Yes - she stated that Grindelwald was dead, and he wasn’t.
In an interview in 2005, two years before the final book, J.K. Rowling says that Grindelwald is dead.
ES: Our other “Ask Jo” question (the one about James and Lily’s sacrifices), was from Maria Vlasiou, who is 25, of the Netherlands. And then the third is from Helen Poole, 18, from Thirsk, Yorkshire – also one of the “Plot Thickens” fan book authors. It’s the one about Grindelwald, which I’m sure you’ve been gearing up for us to ask.
JKR: Uh huh.
ES: Clearly -
JKR: Come on then, remind me. Is he dead?
ES: Yeah, is he dead?
JKR: Yeah, he is.
- Leaky Cauldron interview (16 July, 2005)
However, in the seventh book, he’s shown to be alive, until the Dark Lord kills him. In this case, she was wrong about something that wasn’t published yet. (I’ll look for other examples and update).
She said Brazil won the World Cup 5 times - no Latin team did yet.
In Quidditch Through the Ages, it’s mentioned that Peru is likely to be the first Latin American country to win the Quidditch World Cup, meaning none had won yet when this was published.
“Argentina and Brazil both reached the quarter-finals of the World Cup in the last century. Undoubtedly the most skilled Quidditch nation in South America is Peru, which is tipped to become the first Latin World Cup winner within ten years.”
- Quidditch Through the Ages
Quidditch Through the Ages is up to date to at least 1994, since it mentions a game played that year, so it can’t possibly have been written and not updated with new content since before 1994.
“The exception to this general rule is Japan, where Quidditch has been gaining steadily in popularity over the last century. The most successful Japanese team, the Toyohashi Tengu, narrowly missed a win over Lithuania’s Gorodok Gargoyles in 1994.”
- Quidditch Through the Ages
However, in the Quidditch World Cup writings J.K. Rowling published on Pottermore, she says the Brazilian team won the Quidditch World Cup five times, while also saying that the time that could theoretically be accounted for by Quidditch Through the Ages being published before it happened, since it’s at least as current as 1994, was when they weren’t playing well and having bad years.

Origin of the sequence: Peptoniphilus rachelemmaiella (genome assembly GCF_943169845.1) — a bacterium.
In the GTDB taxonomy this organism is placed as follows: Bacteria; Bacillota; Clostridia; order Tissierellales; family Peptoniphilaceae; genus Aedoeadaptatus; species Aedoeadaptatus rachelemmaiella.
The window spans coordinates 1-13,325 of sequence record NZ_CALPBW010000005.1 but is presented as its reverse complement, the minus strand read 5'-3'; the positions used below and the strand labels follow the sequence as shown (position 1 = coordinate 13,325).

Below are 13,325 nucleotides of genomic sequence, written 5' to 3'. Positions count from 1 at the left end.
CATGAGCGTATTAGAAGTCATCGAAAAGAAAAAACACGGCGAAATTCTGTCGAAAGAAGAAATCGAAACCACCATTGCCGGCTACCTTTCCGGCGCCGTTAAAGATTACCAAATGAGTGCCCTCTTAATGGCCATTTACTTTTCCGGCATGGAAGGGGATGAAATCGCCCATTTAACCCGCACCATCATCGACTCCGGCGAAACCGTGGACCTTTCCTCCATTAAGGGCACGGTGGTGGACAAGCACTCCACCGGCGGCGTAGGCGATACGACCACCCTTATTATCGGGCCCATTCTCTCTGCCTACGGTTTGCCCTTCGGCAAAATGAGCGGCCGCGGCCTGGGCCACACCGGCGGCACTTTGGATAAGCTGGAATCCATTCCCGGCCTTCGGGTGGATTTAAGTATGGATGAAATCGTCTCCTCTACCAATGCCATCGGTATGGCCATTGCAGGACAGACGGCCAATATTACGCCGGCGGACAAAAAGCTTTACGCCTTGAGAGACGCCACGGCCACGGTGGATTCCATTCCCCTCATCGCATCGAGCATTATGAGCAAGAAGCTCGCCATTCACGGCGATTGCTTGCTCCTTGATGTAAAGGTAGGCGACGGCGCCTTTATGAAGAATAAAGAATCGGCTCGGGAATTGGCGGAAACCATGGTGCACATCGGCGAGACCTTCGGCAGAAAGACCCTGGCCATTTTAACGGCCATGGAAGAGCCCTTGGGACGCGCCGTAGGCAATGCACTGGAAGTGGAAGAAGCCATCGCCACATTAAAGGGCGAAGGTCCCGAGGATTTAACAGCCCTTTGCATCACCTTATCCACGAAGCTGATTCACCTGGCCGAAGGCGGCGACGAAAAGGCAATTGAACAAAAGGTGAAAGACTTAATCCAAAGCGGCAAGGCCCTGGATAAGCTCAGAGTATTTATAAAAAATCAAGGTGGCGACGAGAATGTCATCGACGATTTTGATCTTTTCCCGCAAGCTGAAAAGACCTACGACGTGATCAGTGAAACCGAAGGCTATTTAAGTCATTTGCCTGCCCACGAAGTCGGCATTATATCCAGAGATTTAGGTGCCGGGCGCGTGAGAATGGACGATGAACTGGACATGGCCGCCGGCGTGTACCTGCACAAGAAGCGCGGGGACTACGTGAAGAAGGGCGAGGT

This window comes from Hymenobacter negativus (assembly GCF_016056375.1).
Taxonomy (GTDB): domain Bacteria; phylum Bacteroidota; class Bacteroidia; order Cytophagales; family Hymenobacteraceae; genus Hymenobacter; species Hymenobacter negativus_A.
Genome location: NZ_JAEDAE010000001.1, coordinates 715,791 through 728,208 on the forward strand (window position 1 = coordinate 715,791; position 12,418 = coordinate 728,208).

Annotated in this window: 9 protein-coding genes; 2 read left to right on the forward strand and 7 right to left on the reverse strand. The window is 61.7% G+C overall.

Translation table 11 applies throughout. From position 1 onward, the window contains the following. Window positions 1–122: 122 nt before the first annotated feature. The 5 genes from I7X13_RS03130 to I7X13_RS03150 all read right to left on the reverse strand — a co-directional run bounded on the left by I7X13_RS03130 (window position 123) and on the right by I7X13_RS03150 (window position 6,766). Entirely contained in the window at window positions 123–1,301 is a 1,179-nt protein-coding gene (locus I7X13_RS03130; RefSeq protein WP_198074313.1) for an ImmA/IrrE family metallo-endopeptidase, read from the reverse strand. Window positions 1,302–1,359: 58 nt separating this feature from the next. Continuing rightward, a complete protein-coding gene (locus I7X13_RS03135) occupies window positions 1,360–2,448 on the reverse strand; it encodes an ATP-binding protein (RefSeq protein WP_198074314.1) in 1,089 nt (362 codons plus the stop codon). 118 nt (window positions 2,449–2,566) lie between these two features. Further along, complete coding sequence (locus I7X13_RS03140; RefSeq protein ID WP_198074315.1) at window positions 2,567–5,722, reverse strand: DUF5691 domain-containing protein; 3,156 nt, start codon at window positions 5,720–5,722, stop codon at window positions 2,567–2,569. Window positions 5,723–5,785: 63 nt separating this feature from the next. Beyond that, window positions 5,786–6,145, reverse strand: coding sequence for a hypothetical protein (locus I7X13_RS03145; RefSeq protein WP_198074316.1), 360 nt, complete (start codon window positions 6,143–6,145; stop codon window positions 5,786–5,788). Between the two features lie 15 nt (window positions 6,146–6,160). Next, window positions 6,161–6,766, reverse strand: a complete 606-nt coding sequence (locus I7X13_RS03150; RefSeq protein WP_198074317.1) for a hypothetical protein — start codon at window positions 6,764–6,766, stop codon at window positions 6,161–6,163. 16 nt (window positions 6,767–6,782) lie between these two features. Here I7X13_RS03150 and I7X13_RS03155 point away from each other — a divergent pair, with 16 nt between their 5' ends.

Brazil has won the Quidditch World Cup five times, but the nineties and early noughties were generally considered wilderness years for this once great side. Manager José Barboza has reinvigorated the national game, bringing in younger players from every corner of the country. With an average age of only 22, this is the least experienced side remaining in the tournament.
- Quidditch World Cup 2014: Daily Prophet Reports (Pottermore)
In the Pottermore writing on Quirrell, she contradicts the timing.
In “Harry Potter and the Philosopher’s Stone”, Quirrell was possessed by the Dark Lord after he failed to get the Stone from Gringotts, so the Dark Lord decided to watch him more closely.
“Since then, I have served him faithfully, although I have let him down many times. He has had to be very hard on me.’ Quirrell shivered suddenly. ‘He does not forgive mistakes easily. When I failed to steal the Stone from Gringotts, he was most displeased. He punished me … decided he would have to keep a closer watch on me …”
- Harry Potter and the Philosopher's Stone, Chapter 17 (The Man with Two Faces)
However, in the Pottermore writing, J.K. Rowling says that the Dark Lord possesses Quirrell immediately upon encountering him and realizing he taught at Hogwarts, instead of after he was already serving the Dark Lord but failed to get him the Philosopher’s Stone.
Though Hagrid was correct in saying that Quirrell had a ‘brilliant mind’, the Hogwarts teacher was both naive and arrogant in thinking that he would be able to control an encounter with Voldemort, even in the Dark wizard’s weakened state. When Voldemort realised that the young man had a position at Hogwarts, he took immediate possession of Quirrell, who was incapable of resisting.
- Professor Quirrell (Pottermore)